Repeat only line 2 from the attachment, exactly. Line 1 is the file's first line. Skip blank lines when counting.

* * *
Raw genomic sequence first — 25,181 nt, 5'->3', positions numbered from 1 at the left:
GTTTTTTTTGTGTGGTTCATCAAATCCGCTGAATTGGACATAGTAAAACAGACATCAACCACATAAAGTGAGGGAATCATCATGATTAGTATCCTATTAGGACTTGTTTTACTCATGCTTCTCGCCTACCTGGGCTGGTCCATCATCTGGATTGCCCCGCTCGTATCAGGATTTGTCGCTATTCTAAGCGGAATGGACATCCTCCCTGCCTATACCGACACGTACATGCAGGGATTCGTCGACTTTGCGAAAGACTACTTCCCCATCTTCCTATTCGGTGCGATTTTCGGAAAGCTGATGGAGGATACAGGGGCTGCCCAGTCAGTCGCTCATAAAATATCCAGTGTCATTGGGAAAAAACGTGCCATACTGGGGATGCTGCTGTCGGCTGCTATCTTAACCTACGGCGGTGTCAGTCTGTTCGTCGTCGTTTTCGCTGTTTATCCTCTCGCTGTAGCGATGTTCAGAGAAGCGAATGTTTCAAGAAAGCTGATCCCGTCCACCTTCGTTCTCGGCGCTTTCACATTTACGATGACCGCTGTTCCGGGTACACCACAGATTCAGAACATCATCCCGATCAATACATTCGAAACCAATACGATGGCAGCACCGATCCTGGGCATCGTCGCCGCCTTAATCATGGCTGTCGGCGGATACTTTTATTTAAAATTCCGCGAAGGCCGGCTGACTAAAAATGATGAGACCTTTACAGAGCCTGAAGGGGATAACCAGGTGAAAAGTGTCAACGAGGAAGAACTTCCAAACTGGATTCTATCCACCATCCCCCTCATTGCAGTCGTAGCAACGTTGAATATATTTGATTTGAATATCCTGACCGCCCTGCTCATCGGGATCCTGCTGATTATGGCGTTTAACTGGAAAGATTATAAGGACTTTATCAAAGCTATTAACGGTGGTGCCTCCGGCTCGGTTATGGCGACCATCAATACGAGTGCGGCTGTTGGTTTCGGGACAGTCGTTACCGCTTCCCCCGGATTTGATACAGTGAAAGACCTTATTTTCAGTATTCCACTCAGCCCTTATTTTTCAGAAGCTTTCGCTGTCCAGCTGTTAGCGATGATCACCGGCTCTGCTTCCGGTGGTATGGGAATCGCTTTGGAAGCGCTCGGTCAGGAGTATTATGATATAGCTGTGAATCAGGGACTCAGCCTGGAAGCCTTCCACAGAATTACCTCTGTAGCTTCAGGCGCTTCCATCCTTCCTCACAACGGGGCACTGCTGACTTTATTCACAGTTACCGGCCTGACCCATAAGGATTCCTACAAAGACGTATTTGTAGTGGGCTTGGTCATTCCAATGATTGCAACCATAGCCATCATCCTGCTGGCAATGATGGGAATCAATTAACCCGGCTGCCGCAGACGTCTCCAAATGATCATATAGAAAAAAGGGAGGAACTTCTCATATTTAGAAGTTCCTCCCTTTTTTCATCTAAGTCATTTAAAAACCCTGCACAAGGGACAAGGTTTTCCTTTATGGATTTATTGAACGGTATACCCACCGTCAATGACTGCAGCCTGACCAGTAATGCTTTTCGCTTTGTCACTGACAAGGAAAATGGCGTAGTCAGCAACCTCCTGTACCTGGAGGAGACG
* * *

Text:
GTTTTTTTTGTGTGGTTCATCAAATCCGCTGAATTGGACATAGTAAAACAGACATCAACCACATAAAGTGAGGGAATCATCATGATTAGTATCCTATTAGGACTTGTTTTACTCATGCTTCTCGCCTACCTGGGCTGGTCCATCATCTGGATTGCCCCGCTCGTATCAGGATTTGTCGCTATTCTAAGCGGAATGGACATCCTCCCTGCCTATACCGACACGTACATGCAGGGATTCGTCGACTTTGCGAAAGACTACTTCCCCATCTTCCTATTCGGTGCGATTTTCGGAAAGCTGATGGAGGATACAGGGGCTGCCCAGTCAGTCGCTCATAAAATATCCAGTGTCATTGGGAAAAAACGTGCCATACTGGGGATGCTGCTGTCGGCTGCTATCTTAACCTACGGCGGTGTCAGTCTGTTCGTCGTCGTTTTCGCTGTTTATCCTCTCGCTGTAGCGATGTTCAGAGAAGCGAATGTTTCAAGAAAGCTGATCCCGTCCACCTTCGTTCTCGGCGCTTTCACATTTACGATGACCGCTGTTCCGGGTACACCACAGATTCAGAACATCATCCCGATCAATACATTCGAAACCAATACGATGGCAGCACCGATCCTGGGCATCGTCGCCGCCTTAATCATGGCTGTCGGCGGATACTTTTATTTAAAATTCCGCGAAGGCCGGCTGACTAAAAATGATGAGACCTTTACAGAGCCTGAAGGGGATAACCAGGTGAAAAGTGTCAACGAGGAAGAACTTCCAAACTGGATTCTATCCACCATCCCCCTCATTGCAGTCGTAGCAACGTTGAATATATTTGATTTGAATATCCTGACCGCCCTGCTCATCGGGATCCTGCTGATTATGGCGTTTAACTGGAAAGATTATAAGGACTTTATCAAAGCTATTAACGGTGGTGCCTCCGGCTCGGTTATGGCGACCATCAATACGAGTGCGGCTGTTGGTTTCGGGACAGTCGTTACCGCTTCCCCCGGATTTGATACAGTGAAAGACCTTATTTTCAGTATTCCACTCAGCCCTTATTTTTCAGAAGCTTTCGCTGTCCAGCTGTTAGCGATGATCACCGGCTCTGCTTCCGGTGGTATGGGAATCGCTTTGGAAGCGCTCGGTCAGGAGTATTATGATATAGCTGTGAATCAGGGACTCAGCCTGGAAGCCTTCCACAGAATTACCTCTGTAGCTTCAGGCGCTTCCATCCTTCCTCACAACGGGGCACTGCTGACTTTATTCACAGTTACCGGCCTGACCCATAAGGATTCCTACAAAGACGTATTTGTAGTGGGCTTGGTCATTCCAATGATTGCAACCATAGCCATCATCCTGCTGGCAATGATGGGAATCAATTAACCCGGCTGCCGCAGACGTCTCCAAATGATCATATAGAAAAAAGGGAGGAACTTCTCATATTTAGAAGTTCCTCCCTTTTTTCATCTAAGTCATTTAAAAACCCTGCACAAGGGACAAGGTTTTCCTTTATGGATTTATTGAACGGTATACCCACCGTCAATGACTGCAGCCTGACCAGTAATGCTTTTCGCTTTGTCACTGACAAGGAAAATGGCGTAGTCAGCAACCTCCTGTACCTGGAGGAGACG